The complications and humour in
the final act are to be given to those
who attend by Jack Ruttan, an enterprising American business man, and
Alice Morrow, an Italian maid who
thinks George is "una vacha."
Council Stands
by Pub Board
In Future
Conflict between the Publications
Board and the authorities of the University has been smoothed over by
the decision of the Faculty Council to
take no action on the editorial "Criticisms from Above" or on other editorials, articles and letters that have appeared in the Ubyssey and caused Faculty censure. The restriction of President L. S. Klinck is in this way automatically withdrawn and the paper
can continue publication. According
to the letter sent by Faculty Council
any further action in the case is to be
left in the hands of the Students'
Council.
The staff of the Ubyssey, after a
meeting on the question as to whether
to continue issuing the paper, decided
to publish since the restriction had
been withdrawn and the problem of
censorship given for consideration to
the Alma Mater Society executive who
back the paper on the matter of free
speech.
President Klinck's letter and the
one from the Faculty Council are
printed below:
Dr. Klinck states: "My restriction
upon the editor of the Ubyssey and the
Publications Board was only until such
time as the Faculty Council should
consider the editorial "Criticisms from
Above," and their action thereon reported. The Faculty Council has now
considered the above matter. A copy
of their findings is enclosed. My temporary restriction is automatically removed."
The Resolution passed by the Faculty Council, Feb. 26th, reads as follows: "Whereas the Student Council
has affirmed and exercised its authority over the Publications Board as evidenced by its action in requesting and
accepting the resignation of the editor
of the Ubyssey on account of certain
editorials, articles and letters published in the Ubyssey, be it therefore resolved that the Faculty Council take
no action re the editorials "Criticisms
from Above" and other objectionable
editorials and articles, and that any
further action in the case be left in
the hands of the Students' Council."
European Tour
Planned by
Students
An official university tour of Scotland, England, Holland, Belgium and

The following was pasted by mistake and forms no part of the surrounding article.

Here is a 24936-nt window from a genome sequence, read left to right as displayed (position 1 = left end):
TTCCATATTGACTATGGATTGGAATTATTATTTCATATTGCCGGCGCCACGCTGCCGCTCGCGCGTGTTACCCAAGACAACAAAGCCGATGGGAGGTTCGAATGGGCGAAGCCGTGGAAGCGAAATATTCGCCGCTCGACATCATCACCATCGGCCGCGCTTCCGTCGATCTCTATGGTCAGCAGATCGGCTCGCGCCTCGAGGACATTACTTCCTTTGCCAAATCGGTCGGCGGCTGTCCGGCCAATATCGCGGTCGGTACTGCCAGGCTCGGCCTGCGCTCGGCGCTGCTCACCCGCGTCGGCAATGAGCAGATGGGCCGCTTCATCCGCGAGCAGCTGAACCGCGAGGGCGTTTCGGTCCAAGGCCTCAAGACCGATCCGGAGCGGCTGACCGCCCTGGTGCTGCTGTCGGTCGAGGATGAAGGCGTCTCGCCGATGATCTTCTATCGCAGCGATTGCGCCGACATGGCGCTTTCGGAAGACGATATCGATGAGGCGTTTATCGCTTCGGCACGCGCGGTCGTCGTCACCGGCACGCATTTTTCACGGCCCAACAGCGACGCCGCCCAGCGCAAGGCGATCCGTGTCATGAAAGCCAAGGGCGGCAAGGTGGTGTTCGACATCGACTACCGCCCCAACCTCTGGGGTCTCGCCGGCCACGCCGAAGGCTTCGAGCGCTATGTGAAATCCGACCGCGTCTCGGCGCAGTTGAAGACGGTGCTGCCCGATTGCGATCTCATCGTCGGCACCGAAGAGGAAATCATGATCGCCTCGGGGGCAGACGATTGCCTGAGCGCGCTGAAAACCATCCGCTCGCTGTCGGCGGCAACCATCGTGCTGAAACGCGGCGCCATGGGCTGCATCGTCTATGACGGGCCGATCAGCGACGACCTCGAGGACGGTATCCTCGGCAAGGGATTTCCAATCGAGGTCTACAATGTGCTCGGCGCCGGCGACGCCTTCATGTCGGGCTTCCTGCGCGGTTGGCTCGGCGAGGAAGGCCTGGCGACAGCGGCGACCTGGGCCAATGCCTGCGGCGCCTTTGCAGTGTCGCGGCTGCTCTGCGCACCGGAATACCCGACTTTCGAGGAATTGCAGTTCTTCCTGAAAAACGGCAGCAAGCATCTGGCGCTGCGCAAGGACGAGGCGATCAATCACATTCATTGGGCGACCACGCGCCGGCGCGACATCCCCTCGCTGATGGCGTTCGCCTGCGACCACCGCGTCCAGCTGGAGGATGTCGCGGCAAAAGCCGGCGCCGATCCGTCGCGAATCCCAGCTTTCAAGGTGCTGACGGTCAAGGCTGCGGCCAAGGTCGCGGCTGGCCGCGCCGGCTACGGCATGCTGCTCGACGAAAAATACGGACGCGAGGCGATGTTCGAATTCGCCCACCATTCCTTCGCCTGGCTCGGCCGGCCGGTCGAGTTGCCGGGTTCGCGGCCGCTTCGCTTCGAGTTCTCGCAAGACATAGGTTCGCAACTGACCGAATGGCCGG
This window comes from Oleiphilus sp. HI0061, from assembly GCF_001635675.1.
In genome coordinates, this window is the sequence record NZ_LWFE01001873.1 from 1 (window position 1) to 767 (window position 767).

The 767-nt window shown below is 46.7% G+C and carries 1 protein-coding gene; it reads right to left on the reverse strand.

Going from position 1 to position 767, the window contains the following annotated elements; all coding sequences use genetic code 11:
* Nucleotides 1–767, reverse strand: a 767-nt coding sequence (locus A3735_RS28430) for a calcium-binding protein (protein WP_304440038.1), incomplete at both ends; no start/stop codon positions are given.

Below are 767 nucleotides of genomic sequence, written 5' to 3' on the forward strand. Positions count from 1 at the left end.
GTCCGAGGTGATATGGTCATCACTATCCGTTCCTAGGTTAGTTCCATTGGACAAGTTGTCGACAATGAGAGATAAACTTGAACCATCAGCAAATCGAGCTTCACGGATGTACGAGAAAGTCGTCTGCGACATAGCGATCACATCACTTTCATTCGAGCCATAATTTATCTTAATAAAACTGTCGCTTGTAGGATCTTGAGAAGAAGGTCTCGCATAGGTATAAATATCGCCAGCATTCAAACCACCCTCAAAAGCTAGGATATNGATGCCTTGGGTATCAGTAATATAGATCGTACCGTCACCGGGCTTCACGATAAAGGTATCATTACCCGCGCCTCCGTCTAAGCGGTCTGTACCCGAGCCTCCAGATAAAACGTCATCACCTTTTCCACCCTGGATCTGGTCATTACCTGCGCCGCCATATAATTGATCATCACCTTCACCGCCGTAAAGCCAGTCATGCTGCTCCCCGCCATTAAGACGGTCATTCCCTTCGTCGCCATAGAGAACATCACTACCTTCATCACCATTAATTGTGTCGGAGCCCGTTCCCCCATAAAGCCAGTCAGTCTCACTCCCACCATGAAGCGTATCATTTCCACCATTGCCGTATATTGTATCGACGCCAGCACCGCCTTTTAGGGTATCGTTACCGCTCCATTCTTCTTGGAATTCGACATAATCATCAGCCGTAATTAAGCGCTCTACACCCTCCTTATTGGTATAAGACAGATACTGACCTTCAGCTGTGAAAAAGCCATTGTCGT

France has been arranged by the Universities of Canada through the National Federation of Canadian University Students in conjunction with the
Canadian Pacific Railway. Universities
of Europe have extended their patronage to the plan. A. G. Burns, travel
secretary of the federation, states:
"This means that in such places as
Glasgow, Edinburgh, Oxford, London,
Holland, Brussels, and Paris, an intimate personal contact is made with
the students of those centres, and this
is an opportunity which I believe no
other tour in existence enjoys to the
same degree."
Passages are to be taken on the
S.S. Minnedosa, which sails from Montreal June 17. The students arrive
back in Quebec July 29. Further information can be obtained at the Registrar's office, or from the pamphlets
on the notice-boards.
Coming Events
Today:
English Rugby—
Varsity vs. Ex-Mcgee
Canadian Rugby—
Varsity vs. Cougars
Soccer—
Varsity vs. Capilano
March    7: Co-ed Ball
March 11: Interclass Track
meet.
March 11-14: Spring Plays
U.B.C. Musical Society
Scores Notable Triumph
In "Pirates of Penzance"
WELL-KNOWN GILBERT AND SULLIVAN OPERA
STARS KATHARINE REID AND UN
DOUGLAS; DIRECTED BY
C. HAYDN WILLIAMS
BY E. N. B.
THE clear soprano voice and poised acting of Katharine Reid,
leading: lady, made "The Pirates of Penzance" an epoch in
the history of the Musical Society of the University and a
notable event in the social calendar of the year. Closely pressing
Miss Reid for the honors of the performance were Ian Douglas,
the Pirate King, and Robert Brooks as the debonair and distinctly
unmilitaristic Major-General.
"Mabel"
Miss Katharine Reid
The leading lady in "The Pirates
of Penzance" who gave a brilliant
performance in the role of Mabel.
She is a member of the class of Education '31.
University Of London
Oilers Scholarship
A communication from the Uni-
veivsity of London, of interest to students of history, reads as follows: